“All of our life has been a wicked ride.” — Melody Gardot

What started as a simple question someone asked on Facebook — why run across Texas? — has turned out to be an exceedingly difficult and at times philosophically complex question to answer, partly because after some introspection, I’ve decided many of my reasons are not only multilayered but dependent on each other. A single, simple answer has somehow eluded me.

The most obvious reasons are simple: because it’s the biggest state in the lower 48, 850 miles, and 2.5 times the longest distance I had previously run across Iowa. These are all true; however, for the most part they sum up only one aspect of the answer: epicness. Without a doubt, the epic scale of an endeavor plays a significant role, but to answer “why do epic?” with “because it is epic” begs the question.

Epic by itself cannot be enough. What the ego conceives must inevitably meet head on with the practicalities of planning, crewing, and paying for such projects, and attracting the interest of sponsors to help share your story, enable your best outcome, and soften some of the financial blow. Well before those become issues, the simple but tedious process of training one’s mind and body to push to the edge of its limits without causing physical and psychological catastrophe will grind you into dust. Wanting to quit will become a stronger draw than wanting to go on.

The second set of reasons, and not necessarily second in importance, has to do with type 1 diabetes. I wanted to show people who still live with ingrained prejudices about type 1 diabetes and lifestyle that I am out there living a far healthier life than they are in their genetically normal utopia. I wanted to bring attention to the fact that people like me who are bonafide athletes can take every bit of advice to eat right and exercise and still wake up diabetic.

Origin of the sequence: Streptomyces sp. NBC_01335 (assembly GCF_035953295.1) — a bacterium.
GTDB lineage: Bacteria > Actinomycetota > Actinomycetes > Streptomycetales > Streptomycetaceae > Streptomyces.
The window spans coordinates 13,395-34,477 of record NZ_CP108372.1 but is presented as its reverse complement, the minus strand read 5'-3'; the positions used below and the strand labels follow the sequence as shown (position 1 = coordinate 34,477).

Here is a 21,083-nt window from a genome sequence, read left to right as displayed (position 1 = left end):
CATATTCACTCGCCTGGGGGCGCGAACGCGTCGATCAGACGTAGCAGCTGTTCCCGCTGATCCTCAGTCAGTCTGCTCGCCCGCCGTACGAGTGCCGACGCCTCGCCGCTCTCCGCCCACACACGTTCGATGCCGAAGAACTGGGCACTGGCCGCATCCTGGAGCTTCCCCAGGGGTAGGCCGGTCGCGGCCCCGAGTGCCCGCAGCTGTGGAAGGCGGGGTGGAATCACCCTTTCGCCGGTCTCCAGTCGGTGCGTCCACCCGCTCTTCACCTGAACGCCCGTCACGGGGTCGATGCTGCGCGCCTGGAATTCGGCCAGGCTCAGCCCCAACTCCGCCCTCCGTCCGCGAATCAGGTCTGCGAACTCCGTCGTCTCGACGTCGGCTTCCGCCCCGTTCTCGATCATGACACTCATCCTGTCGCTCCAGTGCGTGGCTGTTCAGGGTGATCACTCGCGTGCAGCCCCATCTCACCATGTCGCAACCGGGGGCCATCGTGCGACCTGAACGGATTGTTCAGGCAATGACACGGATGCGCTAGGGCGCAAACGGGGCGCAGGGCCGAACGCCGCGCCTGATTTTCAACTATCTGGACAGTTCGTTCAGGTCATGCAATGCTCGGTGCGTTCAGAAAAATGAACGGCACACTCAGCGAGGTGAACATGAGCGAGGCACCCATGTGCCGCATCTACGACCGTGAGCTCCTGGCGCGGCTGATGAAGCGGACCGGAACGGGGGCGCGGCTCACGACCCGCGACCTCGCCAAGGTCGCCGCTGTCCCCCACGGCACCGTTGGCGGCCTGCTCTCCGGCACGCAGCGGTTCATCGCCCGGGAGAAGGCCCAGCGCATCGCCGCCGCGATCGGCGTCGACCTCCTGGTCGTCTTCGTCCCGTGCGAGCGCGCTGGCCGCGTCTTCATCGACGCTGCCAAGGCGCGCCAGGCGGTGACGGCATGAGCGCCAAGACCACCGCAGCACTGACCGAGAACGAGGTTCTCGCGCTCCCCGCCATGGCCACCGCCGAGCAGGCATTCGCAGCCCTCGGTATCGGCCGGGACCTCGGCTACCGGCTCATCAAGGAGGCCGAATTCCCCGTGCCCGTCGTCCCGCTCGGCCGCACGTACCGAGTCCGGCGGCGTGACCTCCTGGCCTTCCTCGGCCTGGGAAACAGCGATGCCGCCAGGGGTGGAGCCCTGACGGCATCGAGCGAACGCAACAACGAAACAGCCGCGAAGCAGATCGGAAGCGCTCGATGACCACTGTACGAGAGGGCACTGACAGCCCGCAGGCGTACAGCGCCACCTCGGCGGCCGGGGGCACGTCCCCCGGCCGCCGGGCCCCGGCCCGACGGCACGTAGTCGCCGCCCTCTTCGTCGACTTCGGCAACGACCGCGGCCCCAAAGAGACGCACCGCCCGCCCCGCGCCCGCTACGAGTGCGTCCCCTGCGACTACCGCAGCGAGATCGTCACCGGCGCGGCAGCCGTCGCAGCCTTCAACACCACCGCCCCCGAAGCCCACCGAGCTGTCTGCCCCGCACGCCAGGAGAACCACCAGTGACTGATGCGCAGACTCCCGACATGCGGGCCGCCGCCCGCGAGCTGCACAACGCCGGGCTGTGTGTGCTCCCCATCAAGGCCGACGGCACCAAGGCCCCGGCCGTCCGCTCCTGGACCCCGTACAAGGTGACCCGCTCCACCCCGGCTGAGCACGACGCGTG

But I could have stopped long ago, when I ran my first half and full marathons, did my first half and full Ironmans, or completed my first 100-mile run. Anyone with a head on his shoulders would have at some time gotten the point that many — in fact, a proportionally greater number — of us type 1 diabetics are living more physically active lives than normal folks, despite having to do it with one eye looking over our shoulder hoping that death does not come for us in the night in the form of a severe low blood sugar from exercise.

I could say that I do these things because I want to educate the ignorant or influence policy makers to not exclude people with chronic diseases from access to affordable health care. I may change a few minds, but that is not a boulder I can move all by myself, and one can do nearly every one of these things without a masochistic pouring-on of pain and suffering for the runner and his crew.